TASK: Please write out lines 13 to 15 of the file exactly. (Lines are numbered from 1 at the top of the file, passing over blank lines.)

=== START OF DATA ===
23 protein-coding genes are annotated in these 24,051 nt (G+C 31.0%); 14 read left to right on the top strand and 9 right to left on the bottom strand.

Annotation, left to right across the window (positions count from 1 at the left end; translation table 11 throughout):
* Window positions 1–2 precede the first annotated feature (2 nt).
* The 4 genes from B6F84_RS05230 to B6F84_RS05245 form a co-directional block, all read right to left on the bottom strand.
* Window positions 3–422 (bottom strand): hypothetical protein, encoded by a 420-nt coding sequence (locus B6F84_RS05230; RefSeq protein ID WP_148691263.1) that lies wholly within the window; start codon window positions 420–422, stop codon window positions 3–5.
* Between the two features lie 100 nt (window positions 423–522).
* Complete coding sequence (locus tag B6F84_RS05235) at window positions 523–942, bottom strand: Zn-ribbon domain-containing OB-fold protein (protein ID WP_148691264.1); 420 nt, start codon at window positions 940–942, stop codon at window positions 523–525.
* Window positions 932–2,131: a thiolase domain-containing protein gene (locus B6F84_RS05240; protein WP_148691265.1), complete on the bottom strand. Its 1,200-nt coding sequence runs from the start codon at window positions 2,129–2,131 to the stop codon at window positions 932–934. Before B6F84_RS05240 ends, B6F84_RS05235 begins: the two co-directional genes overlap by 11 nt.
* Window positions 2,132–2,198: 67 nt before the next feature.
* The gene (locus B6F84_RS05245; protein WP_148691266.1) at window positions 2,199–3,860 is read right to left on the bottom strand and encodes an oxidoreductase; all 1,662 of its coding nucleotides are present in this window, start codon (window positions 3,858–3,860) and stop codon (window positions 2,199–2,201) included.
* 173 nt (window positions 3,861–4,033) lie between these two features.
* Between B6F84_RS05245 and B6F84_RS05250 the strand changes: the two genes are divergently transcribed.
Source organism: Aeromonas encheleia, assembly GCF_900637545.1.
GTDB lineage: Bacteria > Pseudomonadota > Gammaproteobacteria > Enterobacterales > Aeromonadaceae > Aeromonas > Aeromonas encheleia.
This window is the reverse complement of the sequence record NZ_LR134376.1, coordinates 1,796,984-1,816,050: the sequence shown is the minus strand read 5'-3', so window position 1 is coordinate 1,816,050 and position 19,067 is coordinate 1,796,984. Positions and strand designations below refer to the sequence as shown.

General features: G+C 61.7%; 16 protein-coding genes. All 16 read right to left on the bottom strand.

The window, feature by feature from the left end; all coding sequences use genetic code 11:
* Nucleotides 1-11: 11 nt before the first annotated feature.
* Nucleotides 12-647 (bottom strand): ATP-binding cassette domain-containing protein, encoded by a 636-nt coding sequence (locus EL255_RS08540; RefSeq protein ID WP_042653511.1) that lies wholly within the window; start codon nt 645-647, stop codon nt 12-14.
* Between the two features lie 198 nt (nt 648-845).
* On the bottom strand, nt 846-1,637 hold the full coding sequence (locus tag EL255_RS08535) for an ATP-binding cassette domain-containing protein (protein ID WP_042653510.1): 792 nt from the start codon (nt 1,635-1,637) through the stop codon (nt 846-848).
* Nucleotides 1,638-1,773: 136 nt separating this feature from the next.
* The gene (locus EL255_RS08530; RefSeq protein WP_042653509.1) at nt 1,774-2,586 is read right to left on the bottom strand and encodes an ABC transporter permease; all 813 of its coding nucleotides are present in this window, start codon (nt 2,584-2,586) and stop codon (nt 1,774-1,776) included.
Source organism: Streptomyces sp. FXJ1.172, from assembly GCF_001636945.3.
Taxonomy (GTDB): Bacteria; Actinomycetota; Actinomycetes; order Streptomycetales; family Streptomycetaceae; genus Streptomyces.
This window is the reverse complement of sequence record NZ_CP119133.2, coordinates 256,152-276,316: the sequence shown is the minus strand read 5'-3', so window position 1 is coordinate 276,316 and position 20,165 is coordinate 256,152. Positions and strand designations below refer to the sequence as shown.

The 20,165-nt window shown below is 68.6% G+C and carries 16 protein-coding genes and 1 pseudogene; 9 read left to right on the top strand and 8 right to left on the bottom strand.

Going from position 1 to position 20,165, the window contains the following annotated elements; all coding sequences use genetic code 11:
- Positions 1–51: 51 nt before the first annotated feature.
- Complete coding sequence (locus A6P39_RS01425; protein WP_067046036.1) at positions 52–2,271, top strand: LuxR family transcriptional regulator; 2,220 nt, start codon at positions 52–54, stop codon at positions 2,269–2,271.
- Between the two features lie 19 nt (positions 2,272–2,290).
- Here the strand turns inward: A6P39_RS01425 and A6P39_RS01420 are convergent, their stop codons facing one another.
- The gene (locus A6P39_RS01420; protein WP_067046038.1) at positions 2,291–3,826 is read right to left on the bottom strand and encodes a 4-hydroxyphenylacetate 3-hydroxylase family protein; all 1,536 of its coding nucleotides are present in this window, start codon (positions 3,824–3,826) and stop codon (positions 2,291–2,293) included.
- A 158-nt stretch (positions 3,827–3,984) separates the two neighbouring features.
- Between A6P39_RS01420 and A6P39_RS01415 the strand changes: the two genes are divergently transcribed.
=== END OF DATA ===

Source organism: Aeromonas encheleia, assembly GCF_900637545.1.
GTDB lineage: Bacteria > Pseudomonadota > Gammaproteobacteria > Enterobacterales > Aeromonadaceae > Aeromonas > Aeromonas encheleia.
This window is the reverse complement of the sequence record NZ_LR134376.1, coordinates 1,796,984-1,816,050: the sequence shown is the minus strand read 5'-3', so window position 1 is coordinate 1,816,050 and position 19,067 is coordinate 1,796,984. Positions and strand designations below refer to the sequence as shown.